How a rabbi’s shofar blast made history in Georgia

Georgians are used to plenty of hot air from the denizens of the Gold Dome. But Rabbi Larry Sernovitz gave a new meaning to tooting his own horn during his visit this week to the Georgia Legislature.

The leader of Temple Kol Emeth made history on Tuesday when he interrupted his morning devotion in the Georgia House with a sharp blast of a shofar, a ram’s horn trumpet traditionally blown by Jews to welcome important religious moments.

It was the first time anyone has blown the shofar during an official proceeding in the Georgia Legislature, said Howard Mortman, author of “When Rabbis Bless Congress.” And he said it could be the first time it’s happened in any state legislature.

“I know it’s never happened in the U.S. Congress,” said Mortman. “Anecdotally, I haven’t come across any instance in a state legislature. So Georgia’s Rabbi Sernovitz is likely the first.”

Sernovitz, who has led the Marietta congregation since July 2020, said he reviewed prior addresses by chaplains at the General Assembly to prepare for his devotion. He challenged himself to find a way to stand out.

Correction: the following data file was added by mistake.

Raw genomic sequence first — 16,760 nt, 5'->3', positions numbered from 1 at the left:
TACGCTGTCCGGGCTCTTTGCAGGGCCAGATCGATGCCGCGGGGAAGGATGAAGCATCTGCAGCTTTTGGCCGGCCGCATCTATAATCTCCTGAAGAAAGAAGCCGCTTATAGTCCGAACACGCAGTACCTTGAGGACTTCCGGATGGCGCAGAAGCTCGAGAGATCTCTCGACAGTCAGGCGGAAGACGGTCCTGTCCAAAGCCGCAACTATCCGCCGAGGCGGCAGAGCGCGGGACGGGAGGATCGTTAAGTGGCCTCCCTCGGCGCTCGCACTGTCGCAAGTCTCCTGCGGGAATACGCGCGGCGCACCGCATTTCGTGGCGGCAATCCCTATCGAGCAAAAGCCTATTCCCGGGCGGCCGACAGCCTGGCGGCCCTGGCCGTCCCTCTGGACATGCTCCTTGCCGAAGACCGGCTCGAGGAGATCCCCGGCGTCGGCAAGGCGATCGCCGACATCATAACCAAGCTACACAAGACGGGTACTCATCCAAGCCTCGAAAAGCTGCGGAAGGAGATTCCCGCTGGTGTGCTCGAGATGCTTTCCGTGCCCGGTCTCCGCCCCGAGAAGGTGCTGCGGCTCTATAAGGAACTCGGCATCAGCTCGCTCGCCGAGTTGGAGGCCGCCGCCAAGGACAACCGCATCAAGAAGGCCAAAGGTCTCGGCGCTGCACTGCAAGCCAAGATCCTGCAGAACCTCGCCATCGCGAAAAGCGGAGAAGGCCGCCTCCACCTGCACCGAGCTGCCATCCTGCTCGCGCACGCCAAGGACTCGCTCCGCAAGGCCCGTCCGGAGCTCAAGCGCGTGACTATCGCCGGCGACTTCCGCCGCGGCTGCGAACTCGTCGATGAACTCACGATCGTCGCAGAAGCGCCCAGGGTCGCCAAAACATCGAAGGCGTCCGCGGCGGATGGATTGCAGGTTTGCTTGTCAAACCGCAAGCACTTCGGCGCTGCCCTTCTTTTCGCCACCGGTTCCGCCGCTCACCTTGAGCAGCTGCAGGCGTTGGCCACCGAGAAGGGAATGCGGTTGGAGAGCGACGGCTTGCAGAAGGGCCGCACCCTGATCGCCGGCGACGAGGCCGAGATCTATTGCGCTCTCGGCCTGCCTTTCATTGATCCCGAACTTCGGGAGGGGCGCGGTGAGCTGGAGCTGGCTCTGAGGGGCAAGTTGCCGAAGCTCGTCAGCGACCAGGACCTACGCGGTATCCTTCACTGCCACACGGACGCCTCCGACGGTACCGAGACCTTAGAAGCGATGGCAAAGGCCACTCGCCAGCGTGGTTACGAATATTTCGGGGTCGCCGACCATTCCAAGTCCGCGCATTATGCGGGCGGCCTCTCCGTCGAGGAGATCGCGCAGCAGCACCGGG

That’s when he decided to bring the long, winding shofar to the chamber with the approval of House Speaker David Ralston, whose office consulted late Monday with a Jewish veteran of the statehouse before giving the idea his blessing.

“I wanted to use the shofar to allow the members of the Georgia House to pause and imagine how they would take in the moment if they were at the foot of Mt. Sinai when the Ten Commandments were delivered,” Sernovitz said.

After his devotion, Sernovitz was bombarded by legislators who thanked him for his prayer – and peppered him with questions about the shofar. Many had never heard the ancient instrument before.

Later, he blew the shofar in a private meeting with Gov. Brian Kemp.

“The shofar is a battle cry. But It’s also a wakeup call,” Sernovitz said. “I wanted this to be a wakeup call to lawmakers to look beyond their own agendas.”